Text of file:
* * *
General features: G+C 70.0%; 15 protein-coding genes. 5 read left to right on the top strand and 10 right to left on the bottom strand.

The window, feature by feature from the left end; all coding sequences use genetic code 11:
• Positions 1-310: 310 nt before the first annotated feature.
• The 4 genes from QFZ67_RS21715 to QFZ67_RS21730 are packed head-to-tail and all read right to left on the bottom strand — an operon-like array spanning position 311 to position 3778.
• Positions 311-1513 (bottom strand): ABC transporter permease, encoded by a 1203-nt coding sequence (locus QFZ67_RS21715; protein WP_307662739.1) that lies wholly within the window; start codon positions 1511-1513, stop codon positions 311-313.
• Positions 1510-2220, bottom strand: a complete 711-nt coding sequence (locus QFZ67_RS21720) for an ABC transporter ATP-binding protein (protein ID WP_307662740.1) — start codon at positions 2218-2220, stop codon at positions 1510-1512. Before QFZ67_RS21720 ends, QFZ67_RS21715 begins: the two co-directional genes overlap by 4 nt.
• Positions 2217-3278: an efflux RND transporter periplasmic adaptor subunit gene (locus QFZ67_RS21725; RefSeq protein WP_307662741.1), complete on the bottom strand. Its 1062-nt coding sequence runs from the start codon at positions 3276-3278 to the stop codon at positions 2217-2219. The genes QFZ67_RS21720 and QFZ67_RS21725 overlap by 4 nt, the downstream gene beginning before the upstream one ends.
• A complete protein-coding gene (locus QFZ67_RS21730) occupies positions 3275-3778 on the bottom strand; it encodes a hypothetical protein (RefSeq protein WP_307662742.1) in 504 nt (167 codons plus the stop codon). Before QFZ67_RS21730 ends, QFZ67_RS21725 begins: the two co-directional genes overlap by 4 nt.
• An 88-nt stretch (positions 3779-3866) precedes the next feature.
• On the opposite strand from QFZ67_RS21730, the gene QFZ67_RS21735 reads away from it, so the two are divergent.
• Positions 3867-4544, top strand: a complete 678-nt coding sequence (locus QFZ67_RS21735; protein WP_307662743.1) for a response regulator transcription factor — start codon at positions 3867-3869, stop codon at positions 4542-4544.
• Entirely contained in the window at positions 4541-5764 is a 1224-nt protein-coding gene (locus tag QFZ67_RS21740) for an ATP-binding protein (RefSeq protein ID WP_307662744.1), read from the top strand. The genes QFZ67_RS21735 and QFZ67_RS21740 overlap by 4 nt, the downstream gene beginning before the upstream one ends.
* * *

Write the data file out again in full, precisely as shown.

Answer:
General features: G+C 70.0%; 15 protein-coding genes. 5 read left to right on the top strand and 10 right to left on the bottom strand.

The window, feature by feature from the left end; all coding sequences use genetic code 11:
• Positions 1-310: 310 nt before the first annotated feature.
• The 4 genes from QFZ67_RS21715 to QFZ67_RS21730 are packed head-to-tail and all read right to left on the bottom strand — an operon-like array spanning position 311 to position 3778.
• Positions 311-1513 (bottom strand): ABC transporter permease, encoded by a 1203-nt coding sequence (locus QFZ67_RS21715; protein WP_307662739.1) that lies wholly within the window; start codon positions 1511-1513, stop codon positions 311-313.
• Positions 1510-2220, bottom strand: a complete 711-nt coding sequence (locus QFZ67_RS21720) for an ABC transporter ATP-binding protein (protein ID WP_307662740.1) — start codon at positions 2218-2220, stop codon at positions 1510-1512. Before QFZ67_RS21720 ends, QFZ67_RS21715 begins: the two co-directional genes overlap by 4 nt.
• Positions 2217-3278: an efflux RND transporter periplasmic adaptor subunit gene (locus QFZ67_RS21725; RefSeq protein WP_307662741.1), complete on the bottom strand. Its 1062-nt coding sequence runs from the start codon at positions 3276-3278 to the stop codon at positions 2217-2219. The genes QFZ67_RS21720 and QFZ67_RS21725 overlap by 4 nt, the downstream gene beginning before the upstream one ends.
• A complete protein-coding gene (locus QFZ67_RS21730) occupies positions 3275-3778 on the bottom strand; it encodes a hypothetical protein (RefSeq protein WP_307662742.1) in 504 nt (167 codons plus the stop codon). Before QFZ67_RS21730 ends, QFZ67_RS21725 begins: the two co-directional genes overlap by 4 nt.
• An 88-nt stretch (positions 3779-3866) precedes the next feature.
• On the opposite strand from QFZ67_RS21730, the gene QFZ67_RS21735 reads away from it, so the two are divergent.
• Positions 3867-4544, top strand: a complete 678-nt coding sequence (locus QFZ67_RS21735; protein WP_307662743.1) for a response regulator transcription factor — start codon at positions 3867-3869, stop codon at positions 4542-4544.
• Entirely contained in the window at positions 4541-5764 is a 1224-nt protein-coding gene (locus tag QFZ67_RS21740) for an ATP-binding protein (RefSeq protein ID WP_307662744.1), read from the top strand. The genes QFZ67_RS21735 and QFZ67_RS21740 overlap by 4 nt, the downstream gene beginning before the upstream one ends.